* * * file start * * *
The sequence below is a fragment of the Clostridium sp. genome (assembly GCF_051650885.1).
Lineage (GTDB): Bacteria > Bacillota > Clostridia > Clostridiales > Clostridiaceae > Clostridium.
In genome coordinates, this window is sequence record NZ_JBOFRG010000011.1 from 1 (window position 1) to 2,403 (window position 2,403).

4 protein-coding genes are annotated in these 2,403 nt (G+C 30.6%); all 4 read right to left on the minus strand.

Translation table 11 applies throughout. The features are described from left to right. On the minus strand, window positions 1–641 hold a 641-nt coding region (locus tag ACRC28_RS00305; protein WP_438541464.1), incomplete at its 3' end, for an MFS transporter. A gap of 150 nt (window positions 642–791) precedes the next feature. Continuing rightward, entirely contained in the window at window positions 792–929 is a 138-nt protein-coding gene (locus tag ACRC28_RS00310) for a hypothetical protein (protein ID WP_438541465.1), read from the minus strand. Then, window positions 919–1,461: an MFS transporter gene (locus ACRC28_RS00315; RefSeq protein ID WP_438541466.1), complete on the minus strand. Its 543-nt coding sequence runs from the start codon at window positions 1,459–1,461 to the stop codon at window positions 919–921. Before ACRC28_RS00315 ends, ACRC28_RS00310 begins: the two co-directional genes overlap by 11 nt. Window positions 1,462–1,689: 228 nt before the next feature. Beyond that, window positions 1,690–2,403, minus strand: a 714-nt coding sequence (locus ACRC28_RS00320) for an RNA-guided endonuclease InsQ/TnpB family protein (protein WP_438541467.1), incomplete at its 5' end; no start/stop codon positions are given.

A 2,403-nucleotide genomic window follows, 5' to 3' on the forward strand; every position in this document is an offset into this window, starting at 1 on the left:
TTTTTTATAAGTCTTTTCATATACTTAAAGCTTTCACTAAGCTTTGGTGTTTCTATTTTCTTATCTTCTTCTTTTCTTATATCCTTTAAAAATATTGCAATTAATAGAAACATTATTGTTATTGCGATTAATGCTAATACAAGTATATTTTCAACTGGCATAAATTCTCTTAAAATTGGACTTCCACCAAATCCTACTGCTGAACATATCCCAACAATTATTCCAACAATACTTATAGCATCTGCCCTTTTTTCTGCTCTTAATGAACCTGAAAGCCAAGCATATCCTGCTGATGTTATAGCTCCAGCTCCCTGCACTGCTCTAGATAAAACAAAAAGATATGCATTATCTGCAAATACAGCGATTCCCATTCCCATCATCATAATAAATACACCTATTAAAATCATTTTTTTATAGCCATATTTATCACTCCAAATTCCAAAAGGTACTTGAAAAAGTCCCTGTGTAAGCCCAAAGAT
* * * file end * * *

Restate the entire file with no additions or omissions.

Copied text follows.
The sequence below is a fragment of the Clostridium sp. genome (assembly GCF_051650885.1).
Lineage (GTDB): Bacteria > Bacillota > Clostridia > Clostridiales > Clostridiaceae > Clostridium.
In genome coordinates, this window is sequence record NZ_JBOFRG010000011.1 from 1 (window position 1) to 2,403 (window position 2,403).

4 protein-coding genes are annotated in these 2,403 nt (G+C 30.6%); all 4 read right to left on the minus strand.

Translation table 11 applies throughout. The features are described from left to right. On the minus strand, window positions 1–641 hold a 641-nt coding region (locus tag ACRC28_RS00305; protein WP_438541464.1), incomplete at its 3' end, for an MFS transporter. A gap of 150 nt (window positions 642–791) precedes the next feature. Continuing rightward, entirely contained in the window at window positions 792–929 is a 138-nt protein-coding gene (locus tag ACRC28_RS00310) for a hypothetical protein (protein ID WP_438541465.1), read from the minus strand. Then, window positions 919–1,461: an MFS transporter gene (locus ACRC28_RS00315; RefSeq protein ID WP_438541466.1), complete on the minus strand. Its 543-nt coding sequence runs from the start codon at window positions 1,459–1,461 to the stop codon at window positions 919–921. Before ACRC28_RS00315 ends, ACRC28_RS00310 begins: the two co-directional genes overlap by 11 nt. Window positions 1,462–1,689: 228 nt before the next feature. Beyond that, window positions 1,690–2,403, minus strand: a 714-nt coding sequence (locus ACRC28_RS00320) for an RNA-guided endonuclease InsQ/TnpB family protein (protein WP_438541467.1), incomplete at its 5' end; no start/stop codon positions are given.

A 2,403-nucleotide genomic window follows, 5' to 3' on the forward strand; every position in this document is an offset into this window, starting at 1 on the left:
TTTTTTATAAGTCTTTTCATATACTTAAAGCTTTCACTAAGCTTTGGTGTTTCTATTTTCTTATCTTCTTCTTTTCTTATATCCTTTAAAAATATTGCAATTAATAGAAACATTATTGTTATTGCGATTAATGCTAATACAAGTATATTTTCAACTGGCATAAATTCTCTTAAAATTGGACTTCCACCAAATCCTACTGCTGAACATATCCCAACAATTATTCCAACAATACTTATAGCATCTGCCCTTTTTTCTGCTCTTAATGAACCTGAAAGCCAAGCATATCCTGCTGATGTTATAGCTCCAGCTCCCTGCACTGCTCTAGATAAAACAAAAAGATATGCATTATCTGCAAATACAGCGATTCCCATTCCCATCATCATAATAAATACACCTATTAAAATCATTTTTTTATAGCCATATTTATCACTCCAAATTCCAAAAGGTACTTGAAAAAGTCCCTGTGTAAGCCCAAAGAT